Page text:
Credit Losses and Credit Risk Review Systems
Happy Monday, compliance friends!
As explained in a previous blog, the National Credit Union Administration (NCUA) signed on to an interagency policy statement on allowances for credit losses. The statement intends to promote consistency in the interpretation and application of the Financial Accounting Standards Board's (FASB’s) accounting standard in ASC Topic 326 which introduces the current expected credit losses (CECL) methodology. The interagency policy statement will be effective at the time of each institution's adoption of the credit losses accounting standard. NAFCU and NCUA continue to advocate for credit unions to be exempt from CECL
In case you missed it, the blog does a good job of setting forth the relevance and importance of the policy statement. It explains, “The Policy Statement cautions credit unions to consider whether adjustments to historical loss information need to be made to the extent that current conditions and reasonable and supportable forecasts may differ from the historical loss timeline.”
In addition to the policy statement on allowances, on May 8, NCUA signed on to a statement on credit risk review systems. This statement presents principles for establishing a system of independent, ongoing credit risk review in accordance with safety and soundness standards. The statement emphasizes that credit risk review is a significant risk management function separate from the determination of the appropriate reserve for credit losses.
The statement goes on to state credit unions should be flexible and thoughtful in creating a credit risk review system. Systems will vary based on a credit union’s size, complexity, loan types, risk profile, and risk management practices. For example, in smaller or less complex credit unions, a credit risk review system may include qualified members of the staff, including loan officers, who are independent of the credits being assessed. The statement suggests that having the same external auditor review both financial statements plus the allowance for credit losses systems may not appropriate. The statement explains that an independent party may be from an internal audit function, a risk management unit of the institution, or a contracted third party. This way, the person reviewing the allowance for credit losses may maintain integrity and be ready to report any deficiencies. Larger or more complex credit unions, a credit risk review system may require a dedicated credit risk review function. How a credit union decides to create and task its credit risk review system will be a risk-based business decision for each credit union.
The policy statement emphasized a credit risk review system should accomplish the following:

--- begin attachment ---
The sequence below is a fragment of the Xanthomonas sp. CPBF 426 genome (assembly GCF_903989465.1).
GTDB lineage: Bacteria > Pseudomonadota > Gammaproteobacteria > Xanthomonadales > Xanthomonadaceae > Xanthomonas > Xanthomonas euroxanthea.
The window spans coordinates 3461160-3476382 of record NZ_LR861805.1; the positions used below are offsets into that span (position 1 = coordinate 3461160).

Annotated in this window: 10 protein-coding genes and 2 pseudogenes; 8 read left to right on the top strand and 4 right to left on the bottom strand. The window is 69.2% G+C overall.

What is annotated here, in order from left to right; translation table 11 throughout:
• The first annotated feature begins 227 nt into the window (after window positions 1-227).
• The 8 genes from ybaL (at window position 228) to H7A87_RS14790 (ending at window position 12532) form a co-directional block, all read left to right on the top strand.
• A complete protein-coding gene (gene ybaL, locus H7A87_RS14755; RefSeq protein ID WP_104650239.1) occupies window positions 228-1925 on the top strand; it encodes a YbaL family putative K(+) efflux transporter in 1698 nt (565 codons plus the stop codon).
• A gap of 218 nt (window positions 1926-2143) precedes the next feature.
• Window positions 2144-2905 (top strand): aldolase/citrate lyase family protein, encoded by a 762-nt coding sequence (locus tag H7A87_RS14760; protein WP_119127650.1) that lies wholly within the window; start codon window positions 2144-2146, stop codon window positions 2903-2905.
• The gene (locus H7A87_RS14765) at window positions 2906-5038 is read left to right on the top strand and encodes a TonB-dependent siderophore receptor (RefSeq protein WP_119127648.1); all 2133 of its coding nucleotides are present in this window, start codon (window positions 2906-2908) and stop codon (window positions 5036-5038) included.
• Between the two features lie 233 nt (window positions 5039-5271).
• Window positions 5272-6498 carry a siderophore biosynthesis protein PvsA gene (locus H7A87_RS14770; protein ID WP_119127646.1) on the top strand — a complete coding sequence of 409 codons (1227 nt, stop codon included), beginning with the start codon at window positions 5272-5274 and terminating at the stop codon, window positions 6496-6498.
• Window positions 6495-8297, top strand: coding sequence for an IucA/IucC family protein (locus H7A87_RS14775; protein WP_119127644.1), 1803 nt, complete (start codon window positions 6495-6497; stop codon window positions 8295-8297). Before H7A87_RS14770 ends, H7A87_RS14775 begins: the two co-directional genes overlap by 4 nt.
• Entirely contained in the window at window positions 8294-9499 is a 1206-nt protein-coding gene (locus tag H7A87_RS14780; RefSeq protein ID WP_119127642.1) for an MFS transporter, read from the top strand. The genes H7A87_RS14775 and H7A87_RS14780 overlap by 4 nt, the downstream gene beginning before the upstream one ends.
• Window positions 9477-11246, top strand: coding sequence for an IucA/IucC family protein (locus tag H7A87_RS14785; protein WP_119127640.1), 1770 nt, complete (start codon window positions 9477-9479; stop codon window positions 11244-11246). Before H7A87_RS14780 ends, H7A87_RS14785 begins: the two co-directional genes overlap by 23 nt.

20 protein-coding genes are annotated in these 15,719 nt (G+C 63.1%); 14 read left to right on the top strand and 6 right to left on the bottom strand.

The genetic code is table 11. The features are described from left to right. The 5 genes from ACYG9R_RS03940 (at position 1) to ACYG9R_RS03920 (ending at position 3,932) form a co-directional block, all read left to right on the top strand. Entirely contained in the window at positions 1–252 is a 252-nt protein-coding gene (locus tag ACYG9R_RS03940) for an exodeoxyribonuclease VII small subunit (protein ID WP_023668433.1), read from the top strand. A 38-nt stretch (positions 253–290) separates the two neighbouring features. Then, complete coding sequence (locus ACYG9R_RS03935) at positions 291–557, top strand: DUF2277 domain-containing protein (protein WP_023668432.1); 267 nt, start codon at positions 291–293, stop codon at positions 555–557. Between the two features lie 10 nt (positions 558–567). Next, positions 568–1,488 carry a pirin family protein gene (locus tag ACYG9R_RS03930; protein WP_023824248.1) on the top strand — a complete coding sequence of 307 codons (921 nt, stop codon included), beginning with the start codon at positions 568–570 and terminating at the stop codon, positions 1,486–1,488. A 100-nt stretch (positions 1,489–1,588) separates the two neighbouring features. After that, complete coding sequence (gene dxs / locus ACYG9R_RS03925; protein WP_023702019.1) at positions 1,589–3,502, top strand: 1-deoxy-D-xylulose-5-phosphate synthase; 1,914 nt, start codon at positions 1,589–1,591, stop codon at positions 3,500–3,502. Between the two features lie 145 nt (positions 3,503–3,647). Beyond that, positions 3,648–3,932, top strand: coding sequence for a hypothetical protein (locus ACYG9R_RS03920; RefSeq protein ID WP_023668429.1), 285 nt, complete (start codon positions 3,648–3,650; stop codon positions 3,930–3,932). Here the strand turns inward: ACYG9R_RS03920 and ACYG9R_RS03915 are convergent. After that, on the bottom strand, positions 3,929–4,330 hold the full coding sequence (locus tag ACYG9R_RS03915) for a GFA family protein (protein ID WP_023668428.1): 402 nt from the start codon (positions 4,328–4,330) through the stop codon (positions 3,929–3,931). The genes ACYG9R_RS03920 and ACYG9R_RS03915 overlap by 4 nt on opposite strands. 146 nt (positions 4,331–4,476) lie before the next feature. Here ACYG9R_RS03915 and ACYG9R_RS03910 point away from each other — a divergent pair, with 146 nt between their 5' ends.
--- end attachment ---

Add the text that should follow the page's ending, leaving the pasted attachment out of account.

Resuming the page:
- “Promptly identifies loans with actual and potential credit weaknesses so that timely action can be taken to strengthen credit quality and minimize losses.
- Appropriately validates and, if necessary, adjusts risk ratings, especially for those loans with potential or well-defined credit weaknesses that may jeopardize repayment.
- Identifies relevant trends that affect the quality of the loan portfolio and highlights segments of those portfolios that are potential problem areas.
- Assesses the adequacy of and adherence to internal credit policies and loan administration procedures and monitors compliance with applicable laws and regulations.
- Evaluates the activities of lending personnel and management, including compliance with lending policies and the quality of their loan approval, monitoring, and risk assessment.
- Provides management and the board of directors with an objective, independent, and timely assessment of the overall quality of the loan portfolio.
- Provides management with accurate and timely credit quality information for financial and regulatory reporting purposes, including the determination of an appropriate ACL or ALLL, as applicable.”
The statement notes that establishing periodic review is an essential element in reducing credit risk. The statement suggests that a credit union may review its loans annually, on renewal, or more frequently when circumstances show the existence of higher risk. The statement goes on to discuss the scope of credit risk reviews, appropriate follow up, and communication of findings to management.
Credit unions may want to review both interagency policy statements as they prepare to implement CECL and update internal policies and procedures.
About the Author
Loran Jackson was named regulatory compliance counsel in April 2019. In this role, Jackson helps NAFCU members with a variety of federal regulatory compliance issues.